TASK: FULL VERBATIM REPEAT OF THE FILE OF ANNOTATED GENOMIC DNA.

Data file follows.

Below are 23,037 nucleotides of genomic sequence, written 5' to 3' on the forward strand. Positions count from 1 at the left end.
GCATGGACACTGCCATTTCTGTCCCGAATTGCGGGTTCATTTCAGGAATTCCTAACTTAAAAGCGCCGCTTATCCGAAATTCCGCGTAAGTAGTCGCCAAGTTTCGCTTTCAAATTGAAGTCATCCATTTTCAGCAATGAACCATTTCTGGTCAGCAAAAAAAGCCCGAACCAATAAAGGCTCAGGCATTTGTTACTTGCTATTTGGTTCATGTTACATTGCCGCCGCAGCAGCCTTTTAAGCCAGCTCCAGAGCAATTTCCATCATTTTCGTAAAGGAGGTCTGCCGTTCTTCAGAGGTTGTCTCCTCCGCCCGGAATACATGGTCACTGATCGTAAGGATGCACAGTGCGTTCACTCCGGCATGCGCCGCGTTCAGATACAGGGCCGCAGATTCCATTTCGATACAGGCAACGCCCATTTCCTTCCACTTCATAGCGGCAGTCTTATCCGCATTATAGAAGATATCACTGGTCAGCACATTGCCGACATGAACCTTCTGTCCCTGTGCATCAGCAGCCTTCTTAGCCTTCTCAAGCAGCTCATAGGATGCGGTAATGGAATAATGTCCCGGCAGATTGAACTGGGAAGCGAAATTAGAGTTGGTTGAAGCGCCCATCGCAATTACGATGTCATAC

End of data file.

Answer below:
Below are 23,037 nucleotides of genomic sequence, written 5' to 3' on the forward strand. Positions count from 1 at the left end.
GCATGGACACTGCCATTTCTGTCCCGAATTGCGGGTTCATTTCAGGAATTCCTAACTTAAAAGCGCCGCTTATCCGAAATTCCGCGTAAGTAGTCGCCAAGTTTCGCTTTCAAATTGAAGTCATCCATTTTCAGCAATGAACCATTTCTGGTCAGCAAAAAAAGCCCGAACCAATAAAGGCTCAGGCATTTGTTACTTGCTATTTGGTTCATGTTACATTGCCGCCGCAGCAGCCTTTTAAGCCAGCTCCAGAGCAATTTCCATCATTTTCGTAAAGGAGGTCTGCCGTTCTTCAGAGGTTGTCTCCTCCGCCCGGAATACATGGTCACTGATCGTAAGGATGCACAGTGCGTTCACTCCGGCATGCGCCGCGTTCAGATACAGGGCCGCAGATTCCATTTCGATACAGGCAACGCCCATTTCCTTCCACTTCATAGCGGCAGTCTTATCCGCATTATAGAAGATATCACTGGTCAGCACATTGCCGACATGAACCTTCTGTCCCTGTGCATCAGCAGCCTTCTTAGCCTTCTCAAGCAGCTCATAGGATGCGGTAATGGAATAATGTCCCGGCAGATTGAACTGGGAAGCGAAATTAGAGTTGGTTGAAGCGCCCATCGCAATTACGATGTCATAC